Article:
November 5, 2001
ONE OF THE ALL-TIME GREAT COMIC BOOKS — and a rare example of individual style and statement over a long run — was
Sheldon Mayer's Sugar and Spike.
Mr. Mayer was one of the pioneers of the industry as an editor. He was one of the first to see the potential of a little thing
called Superman and he later presided over some of the best super-hero titles, like Flash and Green Lantern. But he came to hate editing and
wanted to get back to his first love, which was cartooning, and DC Comics finally allowed him to do so. He did wonderful work with Scribbly,
The Three Mouseketeers, Doodles Duck and a few others...but Sugar and Spike was his magnum opus. He wrote and drew the tale
of two baby-talking children for 15 years.
For years, a small but fervent band of fans have lobbied DC Comics to reprint the strip, preferably in some kind of fancy "keeper"
volume. They're not going to do that but, next May, they're coming out with a facsimile reprint of Sugar and Spike #1. And the same
month, their toy/novelty division (DC Direct) will be releasing soft toys
of Mayer's irresistible moppets. The pic above is not of the final versions, but it's close, and I'll sure be buying the set. You might
want to alert your comic shop owner that you want one, too.
MY PAL Buzz Dixon recommends this link to an
article about things like bio-terrorism, chemical warfare and other so-called weapons of mass destruction. It's by a retired military weapons
expert who says that such tactics are not as easy nor as lethal as some think. In other words, it's a fear-calmer, and it's about time someone
In a week, it'll be two months since we all stared open-mouthed at the scenes of destruction on "The Day of Infamy." Is it just
me or do phrases like, "Everything has changed," uttered as gospel at the time, now seem a bit overwrought and hysterical? Things have changed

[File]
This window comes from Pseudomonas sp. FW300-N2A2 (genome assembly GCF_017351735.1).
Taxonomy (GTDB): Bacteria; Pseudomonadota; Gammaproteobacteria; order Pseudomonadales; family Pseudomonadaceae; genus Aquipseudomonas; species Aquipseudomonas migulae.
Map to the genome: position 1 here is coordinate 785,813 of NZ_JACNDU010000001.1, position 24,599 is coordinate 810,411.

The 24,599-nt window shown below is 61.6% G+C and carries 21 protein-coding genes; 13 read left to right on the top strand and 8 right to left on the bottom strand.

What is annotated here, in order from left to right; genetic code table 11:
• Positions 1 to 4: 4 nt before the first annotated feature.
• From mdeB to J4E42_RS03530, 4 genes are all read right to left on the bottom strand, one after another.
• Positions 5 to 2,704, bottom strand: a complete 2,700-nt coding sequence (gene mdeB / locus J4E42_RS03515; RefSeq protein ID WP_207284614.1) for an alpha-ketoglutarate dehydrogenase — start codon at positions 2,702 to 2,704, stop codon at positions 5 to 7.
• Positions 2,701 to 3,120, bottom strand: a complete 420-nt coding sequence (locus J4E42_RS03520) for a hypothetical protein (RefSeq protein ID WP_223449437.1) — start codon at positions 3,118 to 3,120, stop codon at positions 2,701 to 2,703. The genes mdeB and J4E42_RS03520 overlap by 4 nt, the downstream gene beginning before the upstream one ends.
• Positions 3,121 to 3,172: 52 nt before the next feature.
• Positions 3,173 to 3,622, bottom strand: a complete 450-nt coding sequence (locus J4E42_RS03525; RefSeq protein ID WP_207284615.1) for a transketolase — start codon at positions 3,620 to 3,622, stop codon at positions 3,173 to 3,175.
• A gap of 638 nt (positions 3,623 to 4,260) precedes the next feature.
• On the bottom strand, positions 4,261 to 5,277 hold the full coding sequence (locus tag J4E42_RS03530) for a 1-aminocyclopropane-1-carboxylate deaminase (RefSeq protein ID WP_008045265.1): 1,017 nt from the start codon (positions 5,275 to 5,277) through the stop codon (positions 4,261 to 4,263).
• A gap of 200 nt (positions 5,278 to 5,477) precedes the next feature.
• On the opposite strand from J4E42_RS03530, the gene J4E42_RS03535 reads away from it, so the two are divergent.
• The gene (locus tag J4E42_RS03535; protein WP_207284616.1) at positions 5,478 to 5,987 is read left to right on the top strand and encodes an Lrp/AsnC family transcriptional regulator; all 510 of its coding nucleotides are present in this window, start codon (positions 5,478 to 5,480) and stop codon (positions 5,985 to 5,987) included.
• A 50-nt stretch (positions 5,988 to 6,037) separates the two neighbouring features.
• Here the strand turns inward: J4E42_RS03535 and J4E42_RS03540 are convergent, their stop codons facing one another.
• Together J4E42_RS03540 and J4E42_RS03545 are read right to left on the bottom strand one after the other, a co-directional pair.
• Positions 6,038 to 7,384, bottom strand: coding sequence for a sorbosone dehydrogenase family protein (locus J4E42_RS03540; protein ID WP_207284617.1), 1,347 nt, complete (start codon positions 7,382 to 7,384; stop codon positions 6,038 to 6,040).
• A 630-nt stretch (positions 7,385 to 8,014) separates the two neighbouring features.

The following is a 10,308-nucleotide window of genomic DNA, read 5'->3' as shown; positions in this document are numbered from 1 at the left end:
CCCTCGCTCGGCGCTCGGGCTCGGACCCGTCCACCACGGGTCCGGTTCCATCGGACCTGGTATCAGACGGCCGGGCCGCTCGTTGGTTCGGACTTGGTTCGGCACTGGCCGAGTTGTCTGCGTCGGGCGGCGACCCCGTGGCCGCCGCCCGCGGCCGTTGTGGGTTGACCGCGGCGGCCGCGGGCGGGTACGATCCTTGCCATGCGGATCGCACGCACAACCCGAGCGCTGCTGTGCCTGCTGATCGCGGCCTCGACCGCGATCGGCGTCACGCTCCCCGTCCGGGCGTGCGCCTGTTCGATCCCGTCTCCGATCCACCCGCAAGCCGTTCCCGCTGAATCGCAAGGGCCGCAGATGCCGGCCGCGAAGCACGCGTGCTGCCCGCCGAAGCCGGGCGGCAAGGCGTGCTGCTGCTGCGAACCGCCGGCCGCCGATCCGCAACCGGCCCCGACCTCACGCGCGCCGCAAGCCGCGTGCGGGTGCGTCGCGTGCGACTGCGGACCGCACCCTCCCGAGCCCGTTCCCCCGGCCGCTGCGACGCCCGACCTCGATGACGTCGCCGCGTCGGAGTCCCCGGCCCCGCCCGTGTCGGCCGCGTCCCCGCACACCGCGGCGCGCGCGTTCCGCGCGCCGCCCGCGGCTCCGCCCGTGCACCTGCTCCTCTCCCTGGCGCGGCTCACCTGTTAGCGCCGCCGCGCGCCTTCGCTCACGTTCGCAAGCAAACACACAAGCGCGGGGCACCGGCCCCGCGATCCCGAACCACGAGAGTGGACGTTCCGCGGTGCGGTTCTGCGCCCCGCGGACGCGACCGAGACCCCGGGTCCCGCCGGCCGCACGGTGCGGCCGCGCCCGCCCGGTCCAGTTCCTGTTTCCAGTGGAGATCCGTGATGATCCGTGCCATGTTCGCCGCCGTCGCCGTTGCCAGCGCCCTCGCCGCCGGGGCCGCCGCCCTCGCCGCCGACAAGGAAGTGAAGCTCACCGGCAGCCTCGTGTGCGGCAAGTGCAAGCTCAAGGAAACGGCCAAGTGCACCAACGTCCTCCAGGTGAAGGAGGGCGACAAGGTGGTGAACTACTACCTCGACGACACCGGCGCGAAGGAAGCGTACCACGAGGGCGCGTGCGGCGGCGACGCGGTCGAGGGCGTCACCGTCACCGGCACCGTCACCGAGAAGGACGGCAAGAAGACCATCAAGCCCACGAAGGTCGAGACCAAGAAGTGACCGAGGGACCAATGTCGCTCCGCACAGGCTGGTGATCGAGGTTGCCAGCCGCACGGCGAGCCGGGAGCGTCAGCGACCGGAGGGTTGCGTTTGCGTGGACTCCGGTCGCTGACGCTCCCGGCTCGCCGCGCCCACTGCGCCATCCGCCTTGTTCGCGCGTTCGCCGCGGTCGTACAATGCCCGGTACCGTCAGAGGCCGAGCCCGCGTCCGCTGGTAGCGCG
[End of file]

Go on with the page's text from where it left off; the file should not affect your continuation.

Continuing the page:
in the sense that things always change, and we have a lot of issues before us that weren't there in the good ol' days of Gary Condit and
Monica. But I think we're a lot closer to normal now than we thought we'd be...and probably also farther from some sort of satisfying victory
over the Forces of Evil.
I mean, a few days after 9/11, when it became clear that this Bin Laden guy was the baddie, did you think we'd be sitting here, almost
two months later, hearing the Secretary of Defense saying, in effect, "Well, maybe we won't catch him"? I sure didn't.
Things seem amazingly normal to me. We've had the World Series, we've had the Emmy Awards, the Republicans are finding ways to
shovel more of the treasury at wealthy Americans (especially those in the oil/energy business who gave money to the G.O.P.) and the Democrats are
doing little more than saying, "Shame, shame."
BUZZ DIXON also sends along this link to
Monster Kid Magazine, an online "publication" in the spirit of the old Famous Monsters of Filmland. It's put together by Kerry
Gammill, whose artwork is sadly missed these days around the comic book business. You might especially enjoy Bill Warren's article about
visiting the set of one of Boris Karloff's last films and meeting the man himself.
AN OLD PAL OF MINE, Jay Zilber, is running a good political/news commentary web page and I've placed it on my "check out almost
every day" list. If you'd like to sample it so you can consider adding it to yours, click right here.
LET'S ALL THANK Ed Golick for calling my attention to a great article on Soupy Sales so I could call it to your attention.
It's in the Detroit News and you can read it by clicking
A FEW YEARS AGO, Playboy Magazine ran a pretty good interview with Albert Brooks. An Albert Brooks fan site has
posted it; in fact, they have a version of it that includes some stuff that Playboy trimmed for space. Here's that link.
I'VE ADDED an article here about my search for a special brand of orange juice (here's that
link) and another one about my high school days. Here's the link to that one. Ciao.
Click here to read the previous NEWS FROM ME